A fall in the price of oil and other commodities could fuel an economic boom in the long run.
For the past six months the markets have been fretting about the slowdown in China, and with good reason. Since the financial crash of 2008, most of the Western world has been struggling to grow at the rates which were normal in the post-war period. World trade has continued to expand; but only because, in the years following the crash, China continued with its breakneck expansion, producing goods for export and sucking in raw materials – everything from iron ore to cement – from the four corners of the world. Now that has come to an end, some investors and economists fret that without China there will be no locomotive strong enough to pull the world economy along. The alternative they see is deflation, stagnation and despair.
But it may not be that bad. Indeed, there is a strong case to be made that the world should be pleased, not frightened, by China’s slowdown: its breath taking expansion has commanded a disproportionate share of the world’s resources and left precious little room for anyone else. Economies have grown fast in the past, of course, but never has the world seen such a transformation take place so rapidly in such a large country. The upside is the arrival of a major new force on the economic stage; the downside is that its gargantuan appetite for raw materials to feed its expansion and infrastructure investment has shaken the world.
This is what the commodity boom-and-bust is all about. With China going flat out, all the world’s metals, coal and oil prices went through the roof. Shipping fleets were expanded, mines were developed; and oil fields were drilled – all to feed a boom in which the record-high prices looked like they would last for years. Then the Chinese changed course, deciding that their investment- and export-led model must change to a strong, domestically focused, consumer-led economy.
Such an economy consumes fewer natural resources. The change marked the beginning of the end for the rise of commodity prices and they have been falling ever since. This is most visible in the more than halving of the price of oil, but is shown no less dramatically in copper iron ore, zinc, and all the other essentials of a modern economy. Many of these prices are at their lowest in six or more years. Mining and oil shares, which had been the highest of high fliers, have tumbled back to Earth. Raw material producers, from countries such as Brazil to Nigeria and South Africa to Australia, have prospered from the commodity boom but are now struggling to cope with the bust.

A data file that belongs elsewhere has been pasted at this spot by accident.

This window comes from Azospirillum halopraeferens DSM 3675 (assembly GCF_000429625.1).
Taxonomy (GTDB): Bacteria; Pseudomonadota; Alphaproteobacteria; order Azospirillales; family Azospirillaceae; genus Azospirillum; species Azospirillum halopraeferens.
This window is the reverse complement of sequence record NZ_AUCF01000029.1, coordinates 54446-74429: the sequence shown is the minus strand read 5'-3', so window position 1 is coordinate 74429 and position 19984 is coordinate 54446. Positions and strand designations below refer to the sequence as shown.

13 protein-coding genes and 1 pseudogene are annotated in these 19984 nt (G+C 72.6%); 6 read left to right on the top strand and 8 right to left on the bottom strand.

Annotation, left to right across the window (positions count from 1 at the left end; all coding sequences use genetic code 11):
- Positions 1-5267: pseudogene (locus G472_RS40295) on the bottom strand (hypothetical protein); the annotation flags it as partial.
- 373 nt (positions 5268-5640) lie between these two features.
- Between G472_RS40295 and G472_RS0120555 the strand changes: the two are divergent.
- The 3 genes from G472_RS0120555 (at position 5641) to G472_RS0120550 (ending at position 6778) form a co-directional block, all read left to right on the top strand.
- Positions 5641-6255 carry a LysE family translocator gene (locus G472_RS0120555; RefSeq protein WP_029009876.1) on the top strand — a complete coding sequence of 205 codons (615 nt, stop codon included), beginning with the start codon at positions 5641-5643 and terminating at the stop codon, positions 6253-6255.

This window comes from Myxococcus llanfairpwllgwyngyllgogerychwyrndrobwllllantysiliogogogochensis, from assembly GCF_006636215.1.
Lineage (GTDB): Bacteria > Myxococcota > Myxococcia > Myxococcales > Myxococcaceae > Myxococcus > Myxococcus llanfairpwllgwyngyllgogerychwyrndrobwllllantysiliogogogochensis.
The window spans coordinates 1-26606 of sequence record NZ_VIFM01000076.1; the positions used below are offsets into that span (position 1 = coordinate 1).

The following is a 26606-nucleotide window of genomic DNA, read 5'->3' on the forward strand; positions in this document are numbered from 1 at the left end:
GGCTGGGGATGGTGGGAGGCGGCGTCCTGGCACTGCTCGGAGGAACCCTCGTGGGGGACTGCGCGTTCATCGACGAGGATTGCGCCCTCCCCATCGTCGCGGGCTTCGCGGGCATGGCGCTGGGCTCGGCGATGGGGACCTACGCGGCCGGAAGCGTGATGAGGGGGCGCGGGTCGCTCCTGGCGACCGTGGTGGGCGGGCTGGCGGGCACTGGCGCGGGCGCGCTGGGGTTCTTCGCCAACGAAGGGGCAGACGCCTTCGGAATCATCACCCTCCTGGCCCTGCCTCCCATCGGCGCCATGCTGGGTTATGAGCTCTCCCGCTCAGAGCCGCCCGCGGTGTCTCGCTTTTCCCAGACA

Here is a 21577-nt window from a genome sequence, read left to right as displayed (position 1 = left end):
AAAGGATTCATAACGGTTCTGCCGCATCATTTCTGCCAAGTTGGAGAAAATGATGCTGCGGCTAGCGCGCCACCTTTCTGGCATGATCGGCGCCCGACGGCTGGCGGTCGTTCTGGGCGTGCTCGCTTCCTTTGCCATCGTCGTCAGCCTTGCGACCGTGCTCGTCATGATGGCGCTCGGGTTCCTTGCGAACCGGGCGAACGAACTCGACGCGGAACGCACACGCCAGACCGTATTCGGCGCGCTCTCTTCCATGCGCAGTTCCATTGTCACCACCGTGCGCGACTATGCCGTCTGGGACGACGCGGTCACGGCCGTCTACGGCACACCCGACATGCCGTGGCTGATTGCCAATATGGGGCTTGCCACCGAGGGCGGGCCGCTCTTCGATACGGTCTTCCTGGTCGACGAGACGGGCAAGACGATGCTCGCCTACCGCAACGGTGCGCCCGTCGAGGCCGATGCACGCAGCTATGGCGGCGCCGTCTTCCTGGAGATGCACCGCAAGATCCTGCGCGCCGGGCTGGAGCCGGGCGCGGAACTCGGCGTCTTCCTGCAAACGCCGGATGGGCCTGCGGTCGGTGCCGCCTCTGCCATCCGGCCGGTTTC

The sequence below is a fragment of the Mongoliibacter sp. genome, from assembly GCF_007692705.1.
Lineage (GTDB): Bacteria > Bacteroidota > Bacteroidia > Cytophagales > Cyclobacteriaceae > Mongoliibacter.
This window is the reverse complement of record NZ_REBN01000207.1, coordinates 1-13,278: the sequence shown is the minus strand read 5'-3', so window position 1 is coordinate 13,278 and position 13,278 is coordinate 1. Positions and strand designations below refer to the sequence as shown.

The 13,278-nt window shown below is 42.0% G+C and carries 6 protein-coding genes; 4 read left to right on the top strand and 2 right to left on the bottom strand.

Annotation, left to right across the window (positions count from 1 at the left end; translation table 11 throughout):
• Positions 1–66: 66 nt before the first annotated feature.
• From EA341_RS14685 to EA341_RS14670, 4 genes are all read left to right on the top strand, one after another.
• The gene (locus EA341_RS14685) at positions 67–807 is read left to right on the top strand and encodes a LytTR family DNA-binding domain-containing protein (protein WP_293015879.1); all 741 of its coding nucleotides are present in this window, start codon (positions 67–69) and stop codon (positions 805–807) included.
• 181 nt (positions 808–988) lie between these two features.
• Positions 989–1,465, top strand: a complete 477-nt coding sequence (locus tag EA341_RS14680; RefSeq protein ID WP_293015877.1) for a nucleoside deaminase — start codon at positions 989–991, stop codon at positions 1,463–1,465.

History teaches us that, when commodities fall, economies boom. That is what happened in the 1950s when commodity prices collapsed at the end of the Korean War, and in the 1980s with the normalisation following the Iranian revolution. Such price drops are effectively big shifts in purchasing power from producers to consumers. In a rational world, people in those countries which are big importers of commodities should be hanging out the bunting to celebrate their good fortune.
Cheaper oil makes everything else cheaper too, from the fertiliser that goes on the fields to grow our food, to the packaging that wraps our purchases in the shops, to the cost of filling up the family car. It amounts to a tax cut on a scale that no government itself could ever afford. And it gives the Bank of England more headroom by reducing the inflationary pressures which normally come with expansion.
But the problem is that this does not happen overnight or even in the first few months after a significant fall. We react much more quickly to pain than we do to gain. If something bad happens we try to deal with it immediately; if something good happens we store it away to see if it’s a one-off or permanent. So while we get the downside of a price shift immediately; the upside takes time to come through.
In the business world, the collapse in commodity prices has triggered closures and disposals of mines, as well as a freeze on development. In oil, new exploration has been slashed, development plans are shelved and tens of thousands of people have been laid off. Don’t expect them to be celebrating low oil prices in Aberdeen, where unemployment is soaring, or low metals prices in Redcar, where steel production has come to a halt. The bankruptcies in the North American shale and fracking industry have been painful and played a large part in bringing down the Conservative government in Canada.
The silver lining to all this gloom is that there is now more money in consumers’ pockets than there has been for years, and pretty soon they will begin to spend it.
Demand has long been depressed by the squeeze on middle-class incomes, but now there is a good chance it will come back. Increased sales will prompt increased investment and a further boost to productivity and incomes – a virtuous circle leading to a further round of economic growth.
Already we are seeing signs of a pickup in the eurozone, spurred by cheaper oil, and the US consumer is also beginning to respond.
We live in an uncertain world; but, provided there are no further unanticipated shocks, it looks like the turn of the world’s developed economies to have some time in the sun.